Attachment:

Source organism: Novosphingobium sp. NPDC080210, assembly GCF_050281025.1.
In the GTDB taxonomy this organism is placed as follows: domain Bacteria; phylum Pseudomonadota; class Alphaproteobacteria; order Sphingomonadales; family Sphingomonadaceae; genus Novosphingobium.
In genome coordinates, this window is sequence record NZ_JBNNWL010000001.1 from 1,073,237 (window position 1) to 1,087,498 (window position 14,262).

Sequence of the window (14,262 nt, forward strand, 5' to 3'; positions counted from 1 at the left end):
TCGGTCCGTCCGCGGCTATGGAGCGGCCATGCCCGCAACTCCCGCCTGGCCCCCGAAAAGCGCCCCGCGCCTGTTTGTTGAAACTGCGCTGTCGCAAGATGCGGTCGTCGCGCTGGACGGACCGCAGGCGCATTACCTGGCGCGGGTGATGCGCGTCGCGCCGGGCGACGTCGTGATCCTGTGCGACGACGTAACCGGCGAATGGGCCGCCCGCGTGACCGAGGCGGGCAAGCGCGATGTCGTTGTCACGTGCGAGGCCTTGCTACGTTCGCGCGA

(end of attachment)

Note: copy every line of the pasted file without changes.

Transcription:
Source organism: Novosphingobium sp. NPDC080210, assembly GCF_050281025.1.
In the GTDB taxonomy this organism is placed as follows: domain Bacteria; phylum Pseudomonadota; class Alphaproteobacteria; order Sphingomonadales; family Sphingomonadaceae; genus Novosphingobium.
In genome coordinates, this window is sequence record NZ_JBNNWL010000001.1 from 1,073,237 (window position 1) to 1,087,498 (window position 14,262).

Sequence of the window (14,262 nt, forward strand, 5' to 3'; positions counted from 1 at the left end):
TCGGTCCGTCCGCGGCTATGGAGCGGCCATGCCCGCAACTCCCGCCTGGCCCCCGAAAAGCGCCCCGCGCCTGTTTGTTGAAACTGCGCTGTCGCAAGATGCGGTCGTCGCGCTGGACGGACCGCAGGCGCATTACCTGGCGCGGGTGATGCGCGTCGCGCCGGGCGACGTCGTGATCCTGTGCGACGACGTAACCGGCGAATGGGCCGCCCGCGTGACCGAGGCGGGCAAGCGCGATGTCGTTGTCACGTGCGAGGCCTTGCTACGTTCGCGCGA